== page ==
If you run your own dedicated server, you might also have clients or hosting customers who purchase services from you. If you host websites, you probably do not spend a great deal of time visiting each client’s site, but you may have some form of monitoring in place. This raises many questions. Is monitoring actually necessary? Should it be limited to security, or should it include Terms of Service violations?
Before you even consider the issue of monitoring, you need to make sure you have a clear Terms of Service agreement that new customers are required to accept. The terms are not designed to be restrictive and prevent clients from using their services to their full potential. They are designed to protect the server from harm and make sure the websites do not violate any laws.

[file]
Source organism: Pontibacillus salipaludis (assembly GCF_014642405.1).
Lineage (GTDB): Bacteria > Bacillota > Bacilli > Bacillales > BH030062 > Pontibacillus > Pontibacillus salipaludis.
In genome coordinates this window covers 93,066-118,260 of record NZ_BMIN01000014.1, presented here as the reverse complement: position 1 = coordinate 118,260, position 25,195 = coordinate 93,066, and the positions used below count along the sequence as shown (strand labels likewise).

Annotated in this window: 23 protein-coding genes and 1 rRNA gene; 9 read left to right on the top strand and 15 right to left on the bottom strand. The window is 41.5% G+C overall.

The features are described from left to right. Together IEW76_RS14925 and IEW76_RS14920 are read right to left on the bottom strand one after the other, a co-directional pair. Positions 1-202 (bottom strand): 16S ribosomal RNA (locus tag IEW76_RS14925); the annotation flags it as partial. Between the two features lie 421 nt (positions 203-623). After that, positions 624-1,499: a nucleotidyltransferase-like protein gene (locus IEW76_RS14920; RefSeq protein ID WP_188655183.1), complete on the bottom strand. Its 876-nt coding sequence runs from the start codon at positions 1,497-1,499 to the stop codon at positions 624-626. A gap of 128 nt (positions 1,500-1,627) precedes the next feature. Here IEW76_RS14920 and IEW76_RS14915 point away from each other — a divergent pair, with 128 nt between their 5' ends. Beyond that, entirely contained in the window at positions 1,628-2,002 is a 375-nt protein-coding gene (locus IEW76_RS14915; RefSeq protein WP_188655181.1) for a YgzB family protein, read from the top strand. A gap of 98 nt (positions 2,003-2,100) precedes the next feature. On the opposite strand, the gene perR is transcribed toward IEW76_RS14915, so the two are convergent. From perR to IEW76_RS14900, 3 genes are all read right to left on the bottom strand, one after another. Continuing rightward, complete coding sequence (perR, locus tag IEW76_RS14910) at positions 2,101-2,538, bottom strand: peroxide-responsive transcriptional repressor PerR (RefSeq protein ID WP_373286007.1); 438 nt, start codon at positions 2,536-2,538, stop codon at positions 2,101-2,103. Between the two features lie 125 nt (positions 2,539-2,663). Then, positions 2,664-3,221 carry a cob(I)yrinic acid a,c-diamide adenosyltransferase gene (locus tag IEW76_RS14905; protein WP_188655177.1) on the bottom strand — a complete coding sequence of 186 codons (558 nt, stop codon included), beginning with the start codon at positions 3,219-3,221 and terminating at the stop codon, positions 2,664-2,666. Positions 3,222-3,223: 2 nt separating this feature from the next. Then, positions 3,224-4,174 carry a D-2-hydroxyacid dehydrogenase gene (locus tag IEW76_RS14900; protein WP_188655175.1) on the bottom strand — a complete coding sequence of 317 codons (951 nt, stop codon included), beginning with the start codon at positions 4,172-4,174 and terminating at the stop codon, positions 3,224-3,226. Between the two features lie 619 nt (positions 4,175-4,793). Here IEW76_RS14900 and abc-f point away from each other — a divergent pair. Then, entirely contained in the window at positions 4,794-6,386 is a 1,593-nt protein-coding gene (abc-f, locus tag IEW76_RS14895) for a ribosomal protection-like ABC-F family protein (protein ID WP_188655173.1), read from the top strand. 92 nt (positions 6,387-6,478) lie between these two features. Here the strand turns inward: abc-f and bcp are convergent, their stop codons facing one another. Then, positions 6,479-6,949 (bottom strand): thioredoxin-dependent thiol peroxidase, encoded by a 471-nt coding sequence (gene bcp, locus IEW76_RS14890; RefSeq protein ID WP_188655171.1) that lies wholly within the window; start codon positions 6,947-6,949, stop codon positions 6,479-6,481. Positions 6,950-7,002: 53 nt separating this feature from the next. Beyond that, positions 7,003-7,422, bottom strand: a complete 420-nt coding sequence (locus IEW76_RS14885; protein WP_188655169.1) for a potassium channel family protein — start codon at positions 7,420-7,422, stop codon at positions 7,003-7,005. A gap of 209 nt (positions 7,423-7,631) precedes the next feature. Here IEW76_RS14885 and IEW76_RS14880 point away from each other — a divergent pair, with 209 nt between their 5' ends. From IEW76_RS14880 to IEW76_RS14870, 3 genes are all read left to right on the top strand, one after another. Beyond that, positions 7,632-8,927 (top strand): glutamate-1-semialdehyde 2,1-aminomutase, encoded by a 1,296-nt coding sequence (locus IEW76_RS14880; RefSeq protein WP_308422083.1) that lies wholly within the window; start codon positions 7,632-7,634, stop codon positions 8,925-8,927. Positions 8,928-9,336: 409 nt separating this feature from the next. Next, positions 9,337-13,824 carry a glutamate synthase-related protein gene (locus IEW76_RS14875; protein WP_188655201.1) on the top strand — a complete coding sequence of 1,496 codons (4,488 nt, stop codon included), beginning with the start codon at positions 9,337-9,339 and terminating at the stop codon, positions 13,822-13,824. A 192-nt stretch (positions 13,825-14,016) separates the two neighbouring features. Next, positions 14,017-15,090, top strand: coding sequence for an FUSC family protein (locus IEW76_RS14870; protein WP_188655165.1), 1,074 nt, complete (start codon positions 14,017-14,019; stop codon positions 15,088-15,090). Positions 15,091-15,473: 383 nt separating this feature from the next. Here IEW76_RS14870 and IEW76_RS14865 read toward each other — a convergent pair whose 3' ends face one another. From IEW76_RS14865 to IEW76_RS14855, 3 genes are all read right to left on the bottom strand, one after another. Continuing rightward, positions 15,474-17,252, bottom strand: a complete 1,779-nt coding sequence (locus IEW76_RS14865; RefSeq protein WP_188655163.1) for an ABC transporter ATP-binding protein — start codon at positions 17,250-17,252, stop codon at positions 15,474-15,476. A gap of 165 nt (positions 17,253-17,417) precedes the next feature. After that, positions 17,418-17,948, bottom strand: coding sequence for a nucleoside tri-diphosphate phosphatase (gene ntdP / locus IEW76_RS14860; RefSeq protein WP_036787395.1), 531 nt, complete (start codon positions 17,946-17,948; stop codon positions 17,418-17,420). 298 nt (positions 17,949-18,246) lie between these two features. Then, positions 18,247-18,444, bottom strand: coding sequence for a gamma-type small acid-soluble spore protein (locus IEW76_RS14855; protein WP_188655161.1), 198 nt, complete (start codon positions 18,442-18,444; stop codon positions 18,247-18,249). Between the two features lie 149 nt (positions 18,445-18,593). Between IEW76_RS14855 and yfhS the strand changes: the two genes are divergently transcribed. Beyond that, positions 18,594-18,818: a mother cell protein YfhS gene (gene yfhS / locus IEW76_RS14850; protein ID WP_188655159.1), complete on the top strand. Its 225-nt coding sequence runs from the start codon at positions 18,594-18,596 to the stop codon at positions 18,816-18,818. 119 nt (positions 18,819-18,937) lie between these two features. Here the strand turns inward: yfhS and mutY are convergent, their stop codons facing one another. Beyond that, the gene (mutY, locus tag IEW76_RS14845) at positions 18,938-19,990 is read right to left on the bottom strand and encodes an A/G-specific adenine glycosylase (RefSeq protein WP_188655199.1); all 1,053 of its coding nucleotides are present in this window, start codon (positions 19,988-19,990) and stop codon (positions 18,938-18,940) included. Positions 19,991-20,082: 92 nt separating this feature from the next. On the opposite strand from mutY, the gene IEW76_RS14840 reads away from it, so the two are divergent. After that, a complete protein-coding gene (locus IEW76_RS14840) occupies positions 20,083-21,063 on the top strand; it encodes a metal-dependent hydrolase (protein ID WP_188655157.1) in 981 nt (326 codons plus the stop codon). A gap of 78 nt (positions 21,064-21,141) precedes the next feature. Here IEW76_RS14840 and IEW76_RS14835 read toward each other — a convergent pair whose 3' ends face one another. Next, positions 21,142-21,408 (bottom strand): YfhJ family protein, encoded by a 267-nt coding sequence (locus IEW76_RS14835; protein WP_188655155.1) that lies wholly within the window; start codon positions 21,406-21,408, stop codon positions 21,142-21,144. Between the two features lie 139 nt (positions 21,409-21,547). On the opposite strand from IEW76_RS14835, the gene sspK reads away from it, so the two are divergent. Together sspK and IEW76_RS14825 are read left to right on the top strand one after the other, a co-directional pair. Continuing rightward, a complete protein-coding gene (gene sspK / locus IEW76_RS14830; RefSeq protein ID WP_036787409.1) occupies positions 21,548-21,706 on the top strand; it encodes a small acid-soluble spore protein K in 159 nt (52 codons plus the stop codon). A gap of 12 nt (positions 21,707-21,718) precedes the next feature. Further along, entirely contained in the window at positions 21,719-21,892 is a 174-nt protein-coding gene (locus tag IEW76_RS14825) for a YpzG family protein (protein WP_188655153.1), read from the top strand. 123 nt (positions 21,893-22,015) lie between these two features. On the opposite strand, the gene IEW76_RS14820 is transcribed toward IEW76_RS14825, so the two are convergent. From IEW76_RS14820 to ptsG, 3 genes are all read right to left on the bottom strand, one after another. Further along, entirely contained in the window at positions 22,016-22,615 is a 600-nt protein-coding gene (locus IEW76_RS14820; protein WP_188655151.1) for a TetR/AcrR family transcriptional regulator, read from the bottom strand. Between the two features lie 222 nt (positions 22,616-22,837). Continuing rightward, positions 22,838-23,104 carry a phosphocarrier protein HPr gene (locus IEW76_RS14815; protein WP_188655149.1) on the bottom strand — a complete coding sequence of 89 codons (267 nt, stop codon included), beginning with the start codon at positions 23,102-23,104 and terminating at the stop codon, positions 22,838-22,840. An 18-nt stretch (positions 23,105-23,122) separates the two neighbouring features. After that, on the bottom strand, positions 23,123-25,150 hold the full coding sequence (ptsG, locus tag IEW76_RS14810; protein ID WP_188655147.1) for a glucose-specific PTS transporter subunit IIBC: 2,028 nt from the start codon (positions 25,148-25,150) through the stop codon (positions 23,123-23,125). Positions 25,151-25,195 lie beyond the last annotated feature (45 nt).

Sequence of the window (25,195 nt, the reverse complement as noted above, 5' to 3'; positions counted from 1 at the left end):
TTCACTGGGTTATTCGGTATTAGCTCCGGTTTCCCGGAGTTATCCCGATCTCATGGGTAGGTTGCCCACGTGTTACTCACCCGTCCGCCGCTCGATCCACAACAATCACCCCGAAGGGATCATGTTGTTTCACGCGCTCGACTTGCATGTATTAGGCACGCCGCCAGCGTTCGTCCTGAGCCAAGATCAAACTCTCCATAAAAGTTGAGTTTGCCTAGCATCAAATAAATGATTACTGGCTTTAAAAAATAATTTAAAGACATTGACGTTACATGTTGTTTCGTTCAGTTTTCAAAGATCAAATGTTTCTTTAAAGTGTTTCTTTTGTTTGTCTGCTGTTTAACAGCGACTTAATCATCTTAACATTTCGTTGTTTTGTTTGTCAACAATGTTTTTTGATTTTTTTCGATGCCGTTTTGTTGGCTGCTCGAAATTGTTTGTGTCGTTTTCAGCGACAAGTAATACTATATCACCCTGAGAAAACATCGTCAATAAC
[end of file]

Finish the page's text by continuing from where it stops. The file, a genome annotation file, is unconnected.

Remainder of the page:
For security, monitoring is not only acceptable, it is critical. It can help you prevent security problems before they happen and also help system administrators troubleshoot them after they occur. For other matters, the ethical ramifications usually depend on the extent of monitoring and the reason for it. For example, if users run applications that cause the server to slow down, monitoring software processes can help lead the system administrator to the problem. For legal matters, there is really no way to monitor a site in violation short of actually visiting each site.
What you should keep in mind is that, as the owner of a private enterprise, you have the right to determine what can and cannot be done with your servers. As long as monitoring software is not intrusive and does not impede user accounts, there should be no problem.